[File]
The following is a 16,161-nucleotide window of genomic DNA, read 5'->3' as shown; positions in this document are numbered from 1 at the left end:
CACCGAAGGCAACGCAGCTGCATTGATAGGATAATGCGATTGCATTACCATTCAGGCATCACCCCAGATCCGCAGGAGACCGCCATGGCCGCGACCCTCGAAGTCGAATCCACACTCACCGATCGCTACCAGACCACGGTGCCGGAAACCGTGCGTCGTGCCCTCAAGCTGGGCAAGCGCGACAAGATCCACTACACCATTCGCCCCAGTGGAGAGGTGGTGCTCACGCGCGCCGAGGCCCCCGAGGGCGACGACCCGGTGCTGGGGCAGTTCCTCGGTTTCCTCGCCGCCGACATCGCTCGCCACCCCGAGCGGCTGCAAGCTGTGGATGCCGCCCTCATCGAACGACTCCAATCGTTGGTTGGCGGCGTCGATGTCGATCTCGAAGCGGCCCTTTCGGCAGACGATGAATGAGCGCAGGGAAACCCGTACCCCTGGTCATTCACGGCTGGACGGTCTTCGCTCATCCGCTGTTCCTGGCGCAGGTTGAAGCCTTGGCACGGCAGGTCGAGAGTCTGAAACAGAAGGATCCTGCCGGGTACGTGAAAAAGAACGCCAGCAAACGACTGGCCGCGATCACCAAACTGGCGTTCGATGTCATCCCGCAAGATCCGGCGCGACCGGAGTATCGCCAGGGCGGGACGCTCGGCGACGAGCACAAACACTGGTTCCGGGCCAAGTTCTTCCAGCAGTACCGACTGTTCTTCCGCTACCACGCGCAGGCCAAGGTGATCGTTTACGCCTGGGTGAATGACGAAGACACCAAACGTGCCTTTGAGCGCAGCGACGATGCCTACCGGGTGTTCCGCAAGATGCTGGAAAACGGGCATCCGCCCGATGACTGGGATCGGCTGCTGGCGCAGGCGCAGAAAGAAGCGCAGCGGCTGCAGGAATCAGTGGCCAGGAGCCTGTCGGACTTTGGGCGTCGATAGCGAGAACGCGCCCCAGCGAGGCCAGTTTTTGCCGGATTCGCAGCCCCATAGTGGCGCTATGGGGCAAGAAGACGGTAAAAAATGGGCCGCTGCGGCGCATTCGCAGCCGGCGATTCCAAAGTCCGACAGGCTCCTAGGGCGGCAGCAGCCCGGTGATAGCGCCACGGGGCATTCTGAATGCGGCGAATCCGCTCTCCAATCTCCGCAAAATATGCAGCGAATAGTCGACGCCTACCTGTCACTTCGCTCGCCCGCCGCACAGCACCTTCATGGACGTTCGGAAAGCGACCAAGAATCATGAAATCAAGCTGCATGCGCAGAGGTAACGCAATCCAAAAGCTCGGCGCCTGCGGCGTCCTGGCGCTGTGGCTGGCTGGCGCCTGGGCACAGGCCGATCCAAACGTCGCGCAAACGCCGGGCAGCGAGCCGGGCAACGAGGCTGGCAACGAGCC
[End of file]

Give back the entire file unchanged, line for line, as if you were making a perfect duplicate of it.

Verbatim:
The following is a 16,161-nucleotide window of genomic DNA, read 5'->3' as shown; positions in this document are numbered from 1 at the left end:
CACCGAAGGCAACGCAGCTGCATTGATAGGATAATGCGATTGCATTACCATTCAGGCATCACCCCAGATCCGCAGGAGACCGCCATGGCCGCGACCCTCGAAGTCGAATCCACACTCACCGATCGCTACCAGACCACGGTGCCGGAAACCGTGCGTCGTGCCCTCAAGCTGGGCAAGCGCGACAAGATCCACTACACCATTCGCCCCAGTGGAGAGGTGGTGCTCACGCGCGCCGAGGCCCCCGAGGGCGACGACCCGGTGCTGGGGCAGTTCCTCGGTTTCCTCGCCGCCGACATCGCTCGCCACCCCGAGCGGCTGCAAGCTGTGGATGCCGCCCTCATCGAACGACTCCAATCGTTGGTTGGCGGCGTCGATGTCGATCTCGAAGCGGCCCTTTCGGCAGACGATGAATGAGCGCAGGGAAACCCGTACCCCTGGTCATTCACGGCTGGACGGTCTTCGCTCATCCGCTGTTCCTGGCGCAGGTTGAAGCCTTGGCACGGCAGGTCGAGAGTCTGAAACAGAAGGATCCTGCCGGGTACGTGAAAAAGAACGCCAGCAAACGACTGGCCGCGATCACCAAACTGGCGTTCGATGTCATCCCGCAAGATCCGGCGCGACCGGAGTATCGCCAGGGCGGGACGCTCGGCGACGAGCACAAACACTGGTTCCGGGCCAAGTTCTTCCAGCAGTACCGACTGTTCTTCCGCTACCACGCGCAGGCCAAGGTGATCGTTTACGCCTGGGTGAATGACGAAGACACCAAACGTGCCTTTGAGCGCAGCGACGATGCCTACCGGGTGTTCCGCAAGATGCTGGAAAACGGGCATCCGCCCGATGACTGGGATCGGCTGCTGGCGCAGGCGCAGAAAGAAGCGCAGCGGCTGCAGGAATCAGTGGCCAGGAGCCTGTCGGACTTTGGGCGTCGATAGCGAGAACGCGCCCCAGCGAGGCCAGTTTTTGCCGGATTCGCAGCCCCATAGTGGCGCTATGGGGCAAGAAGACGGTAAAAAATGGGCCGCTGCGGCGCATTCGCAGCCGGCGATTCCAAAGTCCGACAGGCTCCTAGGGCGGCAGCAGCCCGGTGATAGCGCCACGGGGCATTCTGAATGCGGCGAATCCGCTCTCCAATCTCCGCAAAATATGCAGCGAATAGTCGACGCCTACCTGTCACTTCGCTCGCCCGCCGCACAGCACCTTCATGGACGTTCGGAAAGCGACCAAGAATCATGAAATCAAGCTGCATGCGCAGAGGTAACGCAATCCAAAAGCTCGGCGCCTGCGGCGTCCTGGCGCTGTGGCTGGCTGGCGCCTGGGCACAGGCCGATCCAAACGTCGCGCAAACGCCGGGCAGCGAGCCGGGCAACGAGGCTGGCAACGAGCC